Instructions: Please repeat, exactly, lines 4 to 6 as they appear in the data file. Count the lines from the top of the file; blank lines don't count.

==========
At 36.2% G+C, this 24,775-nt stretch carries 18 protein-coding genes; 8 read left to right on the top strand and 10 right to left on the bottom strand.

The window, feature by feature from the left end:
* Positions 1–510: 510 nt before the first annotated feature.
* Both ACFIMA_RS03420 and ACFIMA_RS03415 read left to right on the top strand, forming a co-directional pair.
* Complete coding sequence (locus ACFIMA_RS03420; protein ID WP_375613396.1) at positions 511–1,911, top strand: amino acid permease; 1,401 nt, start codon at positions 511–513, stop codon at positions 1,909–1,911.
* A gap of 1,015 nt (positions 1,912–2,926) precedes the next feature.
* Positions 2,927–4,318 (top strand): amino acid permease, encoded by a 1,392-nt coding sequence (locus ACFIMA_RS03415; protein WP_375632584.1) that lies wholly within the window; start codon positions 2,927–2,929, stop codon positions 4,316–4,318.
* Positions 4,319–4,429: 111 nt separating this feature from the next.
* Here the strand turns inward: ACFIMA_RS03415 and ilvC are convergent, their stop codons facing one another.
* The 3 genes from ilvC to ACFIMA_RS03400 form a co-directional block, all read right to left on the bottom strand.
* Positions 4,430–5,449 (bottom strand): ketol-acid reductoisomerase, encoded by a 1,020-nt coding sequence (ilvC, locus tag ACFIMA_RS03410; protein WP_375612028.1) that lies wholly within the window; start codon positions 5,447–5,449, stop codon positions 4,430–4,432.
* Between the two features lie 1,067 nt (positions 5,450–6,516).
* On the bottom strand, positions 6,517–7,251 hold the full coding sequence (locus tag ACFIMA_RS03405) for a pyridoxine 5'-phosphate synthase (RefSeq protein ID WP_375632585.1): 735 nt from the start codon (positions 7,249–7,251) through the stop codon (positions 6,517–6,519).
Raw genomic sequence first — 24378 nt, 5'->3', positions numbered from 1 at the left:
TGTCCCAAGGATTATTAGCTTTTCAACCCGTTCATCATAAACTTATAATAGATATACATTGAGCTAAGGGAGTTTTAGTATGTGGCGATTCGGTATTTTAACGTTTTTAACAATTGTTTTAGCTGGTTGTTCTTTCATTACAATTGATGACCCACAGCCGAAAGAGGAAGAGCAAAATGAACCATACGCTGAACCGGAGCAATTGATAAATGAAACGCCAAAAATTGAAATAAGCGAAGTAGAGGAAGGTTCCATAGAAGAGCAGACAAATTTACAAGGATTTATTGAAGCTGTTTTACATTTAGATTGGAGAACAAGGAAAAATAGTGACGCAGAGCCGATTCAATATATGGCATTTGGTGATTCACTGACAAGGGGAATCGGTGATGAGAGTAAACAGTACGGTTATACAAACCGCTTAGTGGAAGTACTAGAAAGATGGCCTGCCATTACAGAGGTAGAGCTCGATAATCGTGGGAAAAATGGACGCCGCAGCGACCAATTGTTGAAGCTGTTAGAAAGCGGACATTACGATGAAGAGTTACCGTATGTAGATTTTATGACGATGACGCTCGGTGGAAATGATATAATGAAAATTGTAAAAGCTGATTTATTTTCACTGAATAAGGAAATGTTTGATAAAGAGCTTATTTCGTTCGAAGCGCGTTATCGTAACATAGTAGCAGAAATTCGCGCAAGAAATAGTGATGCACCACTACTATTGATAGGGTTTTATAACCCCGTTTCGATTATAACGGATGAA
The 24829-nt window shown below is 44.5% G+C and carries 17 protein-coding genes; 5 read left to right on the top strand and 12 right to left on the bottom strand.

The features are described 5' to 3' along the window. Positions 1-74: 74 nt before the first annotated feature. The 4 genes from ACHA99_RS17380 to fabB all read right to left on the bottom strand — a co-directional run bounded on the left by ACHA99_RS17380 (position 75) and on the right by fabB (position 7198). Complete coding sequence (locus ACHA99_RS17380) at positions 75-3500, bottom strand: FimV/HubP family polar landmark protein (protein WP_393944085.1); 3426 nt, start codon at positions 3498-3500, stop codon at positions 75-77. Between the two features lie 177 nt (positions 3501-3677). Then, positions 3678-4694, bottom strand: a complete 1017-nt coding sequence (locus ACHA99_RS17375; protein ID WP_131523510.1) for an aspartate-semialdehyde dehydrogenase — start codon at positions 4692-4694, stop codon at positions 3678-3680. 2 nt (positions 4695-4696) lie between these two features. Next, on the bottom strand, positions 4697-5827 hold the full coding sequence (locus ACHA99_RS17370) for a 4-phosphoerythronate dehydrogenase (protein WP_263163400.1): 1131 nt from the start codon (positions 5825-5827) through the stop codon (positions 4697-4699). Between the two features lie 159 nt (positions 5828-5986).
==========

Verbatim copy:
* Both ACFIMA_RS03420 and ACFIMA_RS03415 read left to right on the top strand, forming a co-directional pair.
* Complete coding sequence (locus ACFIMA_RS03420; protein ID WP_375613396.1) at positions 511–1,911, top strand: amino acid permease; 1,401 nt, start codon at positions 511–513, stop codon at positions 1,909–1,911.
* A gap of 1,015 nt (positions 1,912–2,926) precedes the next feature.